Fear Kills

Here at Community UU, our theme for December is "Letting go." The “Letting Go” issue of On the Journey is out (HERE), with material on which to reflect. Our journey groups this month will allow for plunging into this important topic and going deep. (Not in a Journey Group? Sign up HERE.)

Letting go is a central spiritual idea. Oriah Mountain Dreamer said,
“Sometimes I think there are only two instructions we need to follow to develop and deepen our spiritual life: slow down and let go.”
Letting go overlaps with so many other important theological and spiritual topics – issues that matter for our spiritual growth.
  • Forgiveness: let go of that grudge.
  • Death: let go of your secret illusions of immortality in order to live fully in this brief span.
  • Faith – because letting go “requires we believe that, once we release our grips, life will not leave us empty-handed.
  • It takes faith to let go of what we’ve got.
  • Gratitude: this is what prepares us to trust and let go.
  • It’s letting go of wanting things to be different to make room for being grateful for how they are.
  • Love – because, as the saying goes, if you love something, let it go.
  • Mindfulness: let go of the past in order to live in the present.
  • Justice: letting go of our unjust privilege.
  • Transformation: Because we have to let go of clinging to our usual patterns in order to open up to become something new.
There’s the kind of letting go that implies that you’ve had a hold on something. Release it.

And there’s the kind of letting go that just means allowing things to proceed – not trying to control or hold them. Let them go: allow them to continue.

And, of course, for those of you who have seen a certain animated Disney film, “let it go” also seems to have something to do with self-assertion and independence and building a solitary ice palace, your soul spiraling in frozen fractals all around, and the cold never bothering you anyway.

Elsa’s aria also affirms that in letting it go,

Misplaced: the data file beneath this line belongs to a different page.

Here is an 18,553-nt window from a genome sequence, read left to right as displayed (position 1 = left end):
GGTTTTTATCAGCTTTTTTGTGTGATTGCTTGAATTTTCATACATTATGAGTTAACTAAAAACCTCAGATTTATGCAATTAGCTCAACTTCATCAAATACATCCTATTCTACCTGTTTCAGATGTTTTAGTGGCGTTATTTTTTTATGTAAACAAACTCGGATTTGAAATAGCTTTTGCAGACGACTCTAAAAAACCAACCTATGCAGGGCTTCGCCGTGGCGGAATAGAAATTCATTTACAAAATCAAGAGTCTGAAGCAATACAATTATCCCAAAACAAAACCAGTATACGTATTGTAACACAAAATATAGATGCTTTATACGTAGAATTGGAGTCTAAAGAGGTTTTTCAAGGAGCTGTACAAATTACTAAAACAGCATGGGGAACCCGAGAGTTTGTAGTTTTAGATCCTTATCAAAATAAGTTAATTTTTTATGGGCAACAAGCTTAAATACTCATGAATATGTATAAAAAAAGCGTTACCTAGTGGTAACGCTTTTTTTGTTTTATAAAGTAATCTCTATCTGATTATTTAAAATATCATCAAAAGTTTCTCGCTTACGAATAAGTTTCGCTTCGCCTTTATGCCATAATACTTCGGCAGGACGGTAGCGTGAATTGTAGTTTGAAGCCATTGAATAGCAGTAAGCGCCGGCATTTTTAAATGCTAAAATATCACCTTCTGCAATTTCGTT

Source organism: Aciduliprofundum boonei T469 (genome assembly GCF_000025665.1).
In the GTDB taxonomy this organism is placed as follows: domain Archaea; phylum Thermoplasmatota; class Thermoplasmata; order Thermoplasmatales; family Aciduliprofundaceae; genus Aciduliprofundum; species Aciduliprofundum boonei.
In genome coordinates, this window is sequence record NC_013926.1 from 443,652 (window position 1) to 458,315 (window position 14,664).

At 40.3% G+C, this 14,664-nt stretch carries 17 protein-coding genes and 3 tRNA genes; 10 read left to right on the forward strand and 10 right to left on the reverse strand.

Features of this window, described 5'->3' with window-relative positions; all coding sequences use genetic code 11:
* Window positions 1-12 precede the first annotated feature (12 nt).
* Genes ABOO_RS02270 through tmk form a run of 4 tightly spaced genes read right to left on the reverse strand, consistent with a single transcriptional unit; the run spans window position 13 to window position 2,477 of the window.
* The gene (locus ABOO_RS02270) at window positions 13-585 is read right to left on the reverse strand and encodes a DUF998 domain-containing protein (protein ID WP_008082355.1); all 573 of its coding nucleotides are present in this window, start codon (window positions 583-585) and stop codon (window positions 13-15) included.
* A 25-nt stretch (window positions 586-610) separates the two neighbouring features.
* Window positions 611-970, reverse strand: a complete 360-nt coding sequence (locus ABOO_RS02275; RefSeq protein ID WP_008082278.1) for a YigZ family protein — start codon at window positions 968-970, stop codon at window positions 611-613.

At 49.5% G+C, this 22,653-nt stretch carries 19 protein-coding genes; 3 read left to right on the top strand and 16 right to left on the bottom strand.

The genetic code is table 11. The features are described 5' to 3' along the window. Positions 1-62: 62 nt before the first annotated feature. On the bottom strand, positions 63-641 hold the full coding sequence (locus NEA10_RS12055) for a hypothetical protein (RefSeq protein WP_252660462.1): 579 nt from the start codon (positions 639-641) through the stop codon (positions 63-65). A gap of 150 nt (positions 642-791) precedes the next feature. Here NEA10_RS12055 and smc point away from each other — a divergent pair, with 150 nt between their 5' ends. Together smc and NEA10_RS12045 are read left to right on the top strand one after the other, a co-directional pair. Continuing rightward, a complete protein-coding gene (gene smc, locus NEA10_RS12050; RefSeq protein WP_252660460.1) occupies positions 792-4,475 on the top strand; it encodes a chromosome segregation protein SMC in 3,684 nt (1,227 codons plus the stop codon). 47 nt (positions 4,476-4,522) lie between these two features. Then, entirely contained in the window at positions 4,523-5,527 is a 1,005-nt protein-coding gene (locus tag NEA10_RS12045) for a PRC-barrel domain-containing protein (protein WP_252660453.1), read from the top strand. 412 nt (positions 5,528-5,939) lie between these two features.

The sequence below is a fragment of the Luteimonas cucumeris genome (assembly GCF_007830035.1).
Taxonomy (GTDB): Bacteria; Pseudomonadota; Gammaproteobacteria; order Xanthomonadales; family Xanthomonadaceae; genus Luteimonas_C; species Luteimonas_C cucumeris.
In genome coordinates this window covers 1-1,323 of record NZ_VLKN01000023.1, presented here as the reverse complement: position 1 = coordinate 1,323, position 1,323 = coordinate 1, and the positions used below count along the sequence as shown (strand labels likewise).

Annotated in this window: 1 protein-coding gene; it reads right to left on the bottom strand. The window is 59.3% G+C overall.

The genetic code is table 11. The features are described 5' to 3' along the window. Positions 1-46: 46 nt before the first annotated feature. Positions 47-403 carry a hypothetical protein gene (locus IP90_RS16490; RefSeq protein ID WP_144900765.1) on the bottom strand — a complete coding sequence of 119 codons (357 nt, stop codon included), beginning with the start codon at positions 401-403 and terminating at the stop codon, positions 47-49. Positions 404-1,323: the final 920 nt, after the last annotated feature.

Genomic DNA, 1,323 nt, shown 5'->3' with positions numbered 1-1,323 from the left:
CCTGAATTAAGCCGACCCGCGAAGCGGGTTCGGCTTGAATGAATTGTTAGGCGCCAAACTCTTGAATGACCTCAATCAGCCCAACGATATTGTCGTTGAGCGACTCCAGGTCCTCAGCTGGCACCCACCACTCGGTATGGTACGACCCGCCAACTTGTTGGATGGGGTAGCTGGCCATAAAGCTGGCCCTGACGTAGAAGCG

“the fears that once controlled me, can’t get to me at all.”
Today, the letting go that I want to particularly focus on is letting go of fear. There are a lot of ways one can go on the topic of “letting go,” and, in light of recent events, I think what we most need to talk right now about is fear. (Our Journey Groups will, of course, explore the many other facets of letting go.)

Our nation seems to be in the grip of some powerful fears. ISIS spooks us. Why did the Paris bombings last month grab our hearts and attention so much more than a bombing in Beirut the day before did? I suspect part of the reason is that when it happened in Paris, it scared us a lot more. Beirut seems like another world – the victims another culture, another skin tone, not really relevant to US whites. But if terrorist strikes can kill 100 in Paris -- Western and predominantly white -- maybe they could do that in New York. Maybe what happened in San Bernardino last Wednesday was just the beginning.

We’re scared of Jihadists – and also scared of how that fear might lead some our country’s less stable citizens to anti-Muslim violence, lashing out, blaming all Islam, attacking mosques, catching us in the collateral damage, maybe. So, suddenly, say, a planned field trip to visit a mosque seems scary – even though any rational assessment of risks will recognize that the chances of being killed in a traffic accident on the way to the visit are probably a few hundred times greater than the chance of being killed by an explosion or gunfire while there.

Fear itself typically does us more damage than the things we’re afraid of. Just after 9-11, for instance, fear of airplanes went up as you might imagine. Analyzing patterns of car use and airplane travel after 9-11 shows that there was a shift from airplanes to cars that lasted about one year. We have pretty good ways to measure total vehicle miles traveled, and, during the year it took a year for the fear of airplanes to die down, return to normal levels, we saw people putting in more miles by car. The thing is, airplane travel is safer. The fatalities per vehicle mile traveled stayed constant, so as automobile travel went up, so did traffic fatalities.

Gerd Gegerenzer analyzed the numbers, and was able to deduce that the extra car travel in the year after 9-11 killed just shy of 1600 people. That is, the number of Americans killed in car crashes as a direct result of the switch from planes to cars was 1,595. Those were nearly 1600 people who would not have died if the ratio of plane travel to car travel had stayed the same as it was the years preceding 9-11.

The actual collapse of the twin towers killed less than 3,000 people. The increased fear of airplanes over the next year killed over half again that many. Fear kills.

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This is part 1 of 3 of "Letting Go: Fear"
Part 2: Your Head vs. Your Gut
Part 3: How to Let Go of Fear

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P.S. Speaking of "Let It Go" -- you might get a kick out of this Google Translate parody:

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